Superbug spreading

New strains of the life-threatening infection MRSA are spreading, creating a health crisis that did not exist several years ago, according to the op-ed “Backing away from the MRSA crisis” published in the LA Times. Johns Hopkins Hospital reported that 61 percent of the patients in the pediatric intensive care unit were carrying unusual strains of methicillin-resistant Staphylococcus aureus, or MRSA. These children are carrying strains that are more infectious and more difficult to detect, leading to serious bloodstream infections that never would have occurred several years ago.

Maryn McKenna, author of the op-ed, writes that the new strains of MRSA have been spreading the past few years throughout livestock and farm workers in Europe and North America. So when it was reported that six Canadians were infected with these particular strains of MRSA, it was curious that none of them had been in contact with livestock or farming.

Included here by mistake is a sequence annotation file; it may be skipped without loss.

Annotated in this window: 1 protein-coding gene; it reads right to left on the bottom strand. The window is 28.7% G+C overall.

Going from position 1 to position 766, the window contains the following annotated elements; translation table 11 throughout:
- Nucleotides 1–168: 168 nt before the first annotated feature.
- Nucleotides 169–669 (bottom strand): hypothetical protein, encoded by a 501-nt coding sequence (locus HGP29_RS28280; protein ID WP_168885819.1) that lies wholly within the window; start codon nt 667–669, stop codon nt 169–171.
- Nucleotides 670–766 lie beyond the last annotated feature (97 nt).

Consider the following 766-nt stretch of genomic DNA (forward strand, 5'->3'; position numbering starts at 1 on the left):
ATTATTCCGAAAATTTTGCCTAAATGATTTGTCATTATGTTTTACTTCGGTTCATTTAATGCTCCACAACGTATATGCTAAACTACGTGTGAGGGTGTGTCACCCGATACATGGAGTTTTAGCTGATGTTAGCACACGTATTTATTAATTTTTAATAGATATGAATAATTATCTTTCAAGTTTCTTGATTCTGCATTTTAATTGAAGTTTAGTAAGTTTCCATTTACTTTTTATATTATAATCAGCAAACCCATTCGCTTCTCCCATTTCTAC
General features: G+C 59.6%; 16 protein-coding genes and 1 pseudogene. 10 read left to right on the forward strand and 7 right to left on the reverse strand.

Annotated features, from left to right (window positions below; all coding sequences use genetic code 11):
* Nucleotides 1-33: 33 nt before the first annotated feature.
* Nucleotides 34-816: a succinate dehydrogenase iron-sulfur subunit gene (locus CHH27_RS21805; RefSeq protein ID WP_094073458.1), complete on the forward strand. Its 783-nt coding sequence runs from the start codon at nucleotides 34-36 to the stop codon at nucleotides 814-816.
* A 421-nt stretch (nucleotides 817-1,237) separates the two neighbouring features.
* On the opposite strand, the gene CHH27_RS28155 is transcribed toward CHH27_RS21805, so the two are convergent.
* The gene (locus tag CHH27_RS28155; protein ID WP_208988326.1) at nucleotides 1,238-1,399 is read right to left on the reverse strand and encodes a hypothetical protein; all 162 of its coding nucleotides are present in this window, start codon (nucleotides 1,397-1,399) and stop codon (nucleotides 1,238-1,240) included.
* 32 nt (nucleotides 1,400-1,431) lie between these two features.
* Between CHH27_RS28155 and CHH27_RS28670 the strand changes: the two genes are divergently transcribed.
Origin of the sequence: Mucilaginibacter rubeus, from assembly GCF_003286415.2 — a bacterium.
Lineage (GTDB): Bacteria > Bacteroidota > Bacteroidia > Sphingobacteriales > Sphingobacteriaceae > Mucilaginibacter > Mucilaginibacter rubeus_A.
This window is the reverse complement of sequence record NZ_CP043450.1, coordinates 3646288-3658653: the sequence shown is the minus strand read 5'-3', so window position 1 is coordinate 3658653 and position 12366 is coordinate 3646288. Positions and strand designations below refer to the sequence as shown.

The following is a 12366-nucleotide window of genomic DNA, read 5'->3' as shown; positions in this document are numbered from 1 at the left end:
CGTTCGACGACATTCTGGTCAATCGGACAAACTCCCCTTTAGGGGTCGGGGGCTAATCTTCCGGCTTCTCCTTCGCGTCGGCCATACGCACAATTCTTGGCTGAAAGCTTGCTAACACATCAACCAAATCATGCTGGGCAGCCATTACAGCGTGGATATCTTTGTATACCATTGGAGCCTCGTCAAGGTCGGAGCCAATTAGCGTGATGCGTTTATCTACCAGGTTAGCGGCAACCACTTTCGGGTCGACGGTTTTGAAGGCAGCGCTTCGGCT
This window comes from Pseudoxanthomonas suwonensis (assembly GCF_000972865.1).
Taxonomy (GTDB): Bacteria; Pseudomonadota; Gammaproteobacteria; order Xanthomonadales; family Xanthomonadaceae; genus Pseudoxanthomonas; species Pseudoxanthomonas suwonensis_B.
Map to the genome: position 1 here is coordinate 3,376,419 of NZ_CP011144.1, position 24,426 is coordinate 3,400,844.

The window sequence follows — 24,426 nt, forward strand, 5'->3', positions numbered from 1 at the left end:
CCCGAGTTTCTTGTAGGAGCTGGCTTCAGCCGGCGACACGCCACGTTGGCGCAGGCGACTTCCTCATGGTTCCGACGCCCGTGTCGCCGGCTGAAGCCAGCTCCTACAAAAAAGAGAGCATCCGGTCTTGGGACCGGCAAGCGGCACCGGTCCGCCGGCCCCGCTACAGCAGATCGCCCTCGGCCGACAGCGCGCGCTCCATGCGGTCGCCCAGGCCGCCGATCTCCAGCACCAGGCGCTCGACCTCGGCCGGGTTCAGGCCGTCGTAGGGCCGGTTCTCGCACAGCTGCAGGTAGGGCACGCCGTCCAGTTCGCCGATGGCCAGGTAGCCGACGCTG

What exactly is going on with this deadly infection? McKenna, also author of the book “Superbug: The Fatal Menace of MRSA” explains:

MRSA managed its advance in part because we were not paying attention, and in part because a bacterium that produces a new generation every 20 minutes will always outpace pharmaceutical companies that take a decade, on average, to bring a new drug to market.

But it also escaped our control because we created the conditions that allowed it to. Patients expect prescriptions when they’re ill, and doctors have been too quick to prescribe antibiotics even when they might not be necessary. We’ve crammed prisons beyond their capacities without taking into account that bugs bred in a prison will walk out with inmates when they are released and with correctional officers at the end of every day.

More than anything, the crisis was bred of our craving for cheap protein, which led to industrial-scale farms that consume 70% of the antibiotics used in the U.S. each year. We failed to realize in time that antibiotic-resistant bacteria would leave those farms not only in the animals that received the drugs, but in their manure, in groundwater and in dust on the wind.

According to McKenna, MRSA is the most important healthcare-associated infection. It causes 19,000 deaths a year in the U.S. alone, 370,000 hospitalizations, millions of hospital and doctors’ office visits, and an estimated $8 billion healthcare bill (one projection estimated the healthcare costs to be a staggering $38 billion). There is much more to her interesting analysis of this epidemic. You can read the full op-ed here.

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